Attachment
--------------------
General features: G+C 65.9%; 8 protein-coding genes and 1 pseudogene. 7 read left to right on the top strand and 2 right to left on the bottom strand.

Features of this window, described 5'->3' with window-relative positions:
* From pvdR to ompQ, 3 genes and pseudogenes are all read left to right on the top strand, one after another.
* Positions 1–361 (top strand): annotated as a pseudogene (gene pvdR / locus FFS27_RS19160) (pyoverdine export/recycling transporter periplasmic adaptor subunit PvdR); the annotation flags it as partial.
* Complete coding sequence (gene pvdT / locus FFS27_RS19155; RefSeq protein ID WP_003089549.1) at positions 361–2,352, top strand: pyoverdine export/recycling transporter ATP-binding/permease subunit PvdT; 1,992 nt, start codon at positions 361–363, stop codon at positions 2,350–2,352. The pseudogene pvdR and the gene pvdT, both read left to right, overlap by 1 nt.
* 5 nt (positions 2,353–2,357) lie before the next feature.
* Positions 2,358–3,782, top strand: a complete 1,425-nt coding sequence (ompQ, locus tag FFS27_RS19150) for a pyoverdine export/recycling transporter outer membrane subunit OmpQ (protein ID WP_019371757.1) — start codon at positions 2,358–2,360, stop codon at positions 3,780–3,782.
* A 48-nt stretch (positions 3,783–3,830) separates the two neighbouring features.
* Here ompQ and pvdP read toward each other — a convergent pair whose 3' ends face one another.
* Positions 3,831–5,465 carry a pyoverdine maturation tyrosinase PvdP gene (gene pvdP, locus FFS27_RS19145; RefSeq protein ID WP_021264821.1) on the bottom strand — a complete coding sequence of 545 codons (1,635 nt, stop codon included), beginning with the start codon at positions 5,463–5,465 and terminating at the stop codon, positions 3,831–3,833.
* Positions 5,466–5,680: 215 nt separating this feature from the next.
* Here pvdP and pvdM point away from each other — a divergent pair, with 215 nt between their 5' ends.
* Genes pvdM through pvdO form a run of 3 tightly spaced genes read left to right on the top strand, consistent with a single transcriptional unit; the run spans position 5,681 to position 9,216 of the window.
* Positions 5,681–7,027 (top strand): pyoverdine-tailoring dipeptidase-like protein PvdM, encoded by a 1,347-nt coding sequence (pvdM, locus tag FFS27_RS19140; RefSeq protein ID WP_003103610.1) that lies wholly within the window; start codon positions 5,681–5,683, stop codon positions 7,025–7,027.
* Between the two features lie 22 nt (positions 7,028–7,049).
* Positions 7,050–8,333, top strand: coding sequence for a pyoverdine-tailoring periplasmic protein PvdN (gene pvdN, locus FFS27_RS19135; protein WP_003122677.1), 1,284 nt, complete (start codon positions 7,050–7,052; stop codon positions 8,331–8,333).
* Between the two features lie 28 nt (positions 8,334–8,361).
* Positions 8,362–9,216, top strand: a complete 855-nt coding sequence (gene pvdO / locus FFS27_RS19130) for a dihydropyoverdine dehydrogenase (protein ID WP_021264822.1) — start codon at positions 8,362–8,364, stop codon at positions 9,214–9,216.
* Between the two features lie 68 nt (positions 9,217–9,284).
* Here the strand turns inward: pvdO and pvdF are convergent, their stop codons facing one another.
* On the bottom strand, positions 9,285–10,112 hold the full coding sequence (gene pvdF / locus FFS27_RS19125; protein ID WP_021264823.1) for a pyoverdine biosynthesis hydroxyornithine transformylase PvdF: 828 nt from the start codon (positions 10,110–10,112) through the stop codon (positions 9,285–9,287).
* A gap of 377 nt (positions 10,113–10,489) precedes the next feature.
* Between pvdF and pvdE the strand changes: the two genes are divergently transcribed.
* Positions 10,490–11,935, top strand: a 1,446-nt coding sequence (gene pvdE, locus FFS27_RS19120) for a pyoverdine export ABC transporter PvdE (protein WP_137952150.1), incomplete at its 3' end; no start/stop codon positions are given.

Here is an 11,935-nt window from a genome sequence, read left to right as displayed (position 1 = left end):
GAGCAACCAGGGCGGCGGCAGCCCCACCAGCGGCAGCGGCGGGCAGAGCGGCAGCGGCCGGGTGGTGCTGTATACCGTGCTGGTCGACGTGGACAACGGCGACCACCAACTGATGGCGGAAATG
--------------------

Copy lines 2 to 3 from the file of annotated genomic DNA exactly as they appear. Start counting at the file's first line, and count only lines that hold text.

Features of this window, described 5'->3' with window-relative positions:
* From pvdR to ompQ, 3 genes and pseudogenes are all read left to right on the top strand, one after another.